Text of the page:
The award-winning medical drama on BBC features the character Zosia March (played by Camilla Arfwedson), a surgeon at Holby City Hospital. The character’s bipolar disorder features prominently in the storyline and explores her personality as being brilliant and strongly opinionated, while also portraying the instabilities and denial associated with episodes of mania. The series is entering its 22nd season later this summer.
#12 Degrassi: The Next Generation: Craig Manning & Eli Goldsworthy
The Canadian teen drama has tackled a range of social issues such as AIDS, alcoholism, abortion, bullying, gay rights and eating disorders. No surprise, then, that it’s had characters with bipolar disorder: musician Craig Manning (Jake Epstein), a regular from 2002–2006, and Eli Goldsworthy (Munro Chambers), who was introduced in 2010.
#13 Lady Dynamite: Maria Bamford
The Netflix comedy launched in 2016, starring stand-up comedian/actress Maria Bamford as herself, portraying her misadventures in Los Angeles after spending six months in recovery and attempts to rebuild her life while having consistent flashbacks on Maria’s backstory and her relationships with her family and friends.
Tanya Hvilivitzky has spent almost 30 years in the communications field—a career that has included stints as an investigative journalist, magazine managing editor, corporate communications director, and researcher/writer. She has been with bp Magazine and esperanza Magazine since 2016, serving in roles such as interim editor and, currently, the features editor. She also writes for the bpBUZZ section of bphope.com, where she synthesizes complex information into a format that both inspires and informs.
As an award-winning writer/editor, she received the Beyond Borders Media Award for her 2012 investigative exposé about human trafficking. Her work on this important topic also earned the Media Freedom Award “Honouring Canada’s Heroes” from the Joy Smith Foundation to Stop Human Trafficking.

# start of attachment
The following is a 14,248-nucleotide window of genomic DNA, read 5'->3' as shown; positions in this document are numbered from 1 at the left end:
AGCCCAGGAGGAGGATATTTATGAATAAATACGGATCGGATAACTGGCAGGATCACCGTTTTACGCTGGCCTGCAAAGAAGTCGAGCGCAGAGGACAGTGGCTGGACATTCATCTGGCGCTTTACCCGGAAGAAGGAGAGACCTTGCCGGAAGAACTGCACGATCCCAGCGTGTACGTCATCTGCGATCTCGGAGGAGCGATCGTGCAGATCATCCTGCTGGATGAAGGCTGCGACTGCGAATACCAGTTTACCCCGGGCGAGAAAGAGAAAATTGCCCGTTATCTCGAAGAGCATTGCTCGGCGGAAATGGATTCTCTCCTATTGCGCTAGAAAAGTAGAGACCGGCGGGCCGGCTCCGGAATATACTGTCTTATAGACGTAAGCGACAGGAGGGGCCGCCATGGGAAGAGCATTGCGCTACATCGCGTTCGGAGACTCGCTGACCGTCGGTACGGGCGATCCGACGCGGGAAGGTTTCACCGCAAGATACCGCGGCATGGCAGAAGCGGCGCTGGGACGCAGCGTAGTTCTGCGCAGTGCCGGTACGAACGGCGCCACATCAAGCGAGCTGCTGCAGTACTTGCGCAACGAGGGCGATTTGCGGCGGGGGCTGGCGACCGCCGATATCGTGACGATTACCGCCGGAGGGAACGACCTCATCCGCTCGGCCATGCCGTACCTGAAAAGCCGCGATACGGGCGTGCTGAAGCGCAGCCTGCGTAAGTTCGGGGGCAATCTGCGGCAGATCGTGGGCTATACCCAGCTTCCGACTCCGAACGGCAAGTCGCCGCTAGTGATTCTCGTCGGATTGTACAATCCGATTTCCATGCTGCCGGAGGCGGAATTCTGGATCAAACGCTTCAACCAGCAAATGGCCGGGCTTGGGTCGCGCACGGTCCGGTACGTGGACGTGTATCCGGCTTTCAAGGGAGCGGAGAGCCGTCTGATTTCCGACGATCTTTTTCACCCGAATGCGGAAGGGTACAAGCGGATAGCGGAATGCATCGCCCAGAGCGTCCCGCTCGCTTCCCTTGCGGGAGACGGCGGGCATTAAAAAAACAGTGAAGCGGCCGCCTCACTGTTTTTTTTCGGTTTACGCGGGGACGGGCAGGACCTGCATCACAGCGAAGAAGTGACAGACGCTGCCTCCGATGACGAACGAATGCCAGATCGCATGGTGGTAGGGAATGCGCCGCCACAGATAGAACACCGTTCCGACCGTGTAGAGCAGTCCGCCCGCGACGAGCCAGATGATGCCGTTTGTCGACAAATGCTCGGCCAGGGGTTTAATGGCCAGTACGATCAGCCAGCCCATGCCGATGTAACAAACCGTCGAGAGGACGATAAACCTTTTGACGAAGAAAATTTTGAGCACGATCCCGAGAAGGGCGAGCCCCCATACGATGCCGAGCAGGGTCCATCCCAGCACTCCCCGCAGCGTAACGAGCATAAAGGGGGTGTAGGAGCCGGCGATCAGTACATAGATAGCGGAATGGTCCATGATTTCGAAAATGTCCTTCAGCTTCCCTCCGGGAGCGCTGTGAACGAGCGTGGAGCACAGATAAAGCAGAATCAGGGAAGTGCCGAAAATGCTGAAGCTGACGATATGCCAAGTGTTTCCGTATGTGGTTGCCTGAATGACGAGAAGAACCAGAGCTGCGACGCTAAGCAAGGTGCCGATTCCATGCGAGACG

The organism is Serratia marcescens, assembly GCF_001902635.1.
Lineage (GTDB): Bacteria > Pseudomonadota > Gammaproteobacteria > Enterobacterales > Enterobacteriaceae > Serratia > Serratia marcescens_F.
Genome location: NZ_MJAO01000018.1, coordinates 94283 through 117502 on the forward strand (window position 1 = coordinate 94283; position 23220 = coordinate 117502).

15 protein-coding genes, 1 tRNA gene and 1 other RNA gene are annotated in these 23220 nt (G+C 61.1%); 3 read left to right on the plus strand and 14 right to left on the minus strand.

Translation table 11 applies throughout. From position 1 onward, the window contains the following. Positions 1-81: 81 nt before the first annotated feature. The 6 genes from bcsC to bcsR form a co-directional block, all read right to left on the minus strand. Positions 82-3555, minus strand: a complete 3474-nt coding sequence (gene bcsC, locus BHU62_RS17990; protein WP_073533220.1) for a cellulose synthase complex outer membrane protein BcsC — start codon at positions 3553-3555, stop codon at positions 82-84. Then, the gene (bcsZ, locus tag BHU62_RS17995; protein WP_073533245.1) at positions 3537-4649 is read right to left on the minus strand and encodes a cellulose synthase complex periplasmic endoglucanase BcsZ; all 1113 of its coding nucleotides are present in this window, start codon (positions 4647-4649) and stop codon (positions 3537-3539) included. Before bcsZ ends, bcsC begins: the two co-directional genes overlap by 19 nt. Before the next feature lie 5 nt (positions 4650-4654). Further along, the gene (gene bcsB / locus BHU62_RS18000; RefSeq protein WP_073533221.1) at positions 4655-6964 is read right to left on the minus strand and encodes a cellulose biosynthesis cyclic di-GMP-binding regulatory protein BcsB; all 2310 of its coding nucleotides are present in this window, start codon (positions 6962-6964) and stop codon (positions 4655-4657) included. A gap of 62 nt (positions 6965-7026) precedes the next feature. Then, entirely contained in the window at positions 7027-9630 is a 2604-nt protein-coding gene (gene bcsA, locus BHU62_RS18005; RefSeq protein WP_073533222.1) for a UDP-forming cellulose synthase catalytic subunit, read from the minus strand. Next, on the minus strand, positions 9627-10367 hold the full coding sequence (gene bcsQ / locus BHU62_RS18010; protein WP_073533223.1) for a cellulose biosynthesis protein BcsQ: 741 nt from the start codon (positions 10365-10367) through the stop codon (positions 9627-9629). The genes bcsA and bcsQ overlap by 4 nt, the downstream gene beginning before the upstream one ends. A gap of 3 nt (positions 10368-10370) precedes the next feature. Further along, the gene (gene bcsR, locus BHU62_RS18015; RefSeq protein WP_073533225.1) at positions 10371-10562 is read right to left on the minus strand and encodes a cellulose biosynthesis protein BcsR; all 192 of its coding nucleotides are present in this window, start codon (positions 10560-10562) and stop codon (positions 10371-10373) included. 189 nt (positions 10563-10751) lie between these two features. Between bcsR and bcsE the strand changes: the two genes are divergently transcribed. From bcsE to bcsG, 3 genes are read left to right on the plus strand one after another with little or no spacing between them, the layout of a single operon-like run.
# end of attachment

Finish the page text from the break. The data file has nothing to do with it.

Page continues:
With bipolar disorder, we’re more likely to become overdependent on our digital devices. Here’s how personal tech can affect our moods—plus tips for self-protection. Are we too attached to our digital devices? That question has been debated for almost as long as the iPhone has been around, giving rise to the first National Day of...
Some bipolar mood episodes can make us behave in ways that are “mean and nasty.” They aren’t fun—for anybody—but the good news is we can learn to recognize and prevent them before our relationships suffer. Many people believe that bipolar disorder comes with only sad depression or euphoric mania. In reality, this is just 50%...
I’m an expert in bipolar management, yet I still have frequent mood swings and deal with symptoms regularly. Shouldn’t I have “solved” this by now? Shouldn’t I have “recovered”? Bipolar Disorder, Expertise, & Mood Management I’ve been writing books about bipolar disorder management since 1998, and my webpage started in 2002. How is it possible...
No matter how desperate it feels, there’s hope—and tools and support—for climbing out of bipolar depression. When Sara F. of Massachusetts has a hypomanic episode, she copes OK. Her hypomania tends to be dysphoric rather than euphoric, so she gets more angry or irritable than usual—but she’s still able to function throughoutthe day. The bigger...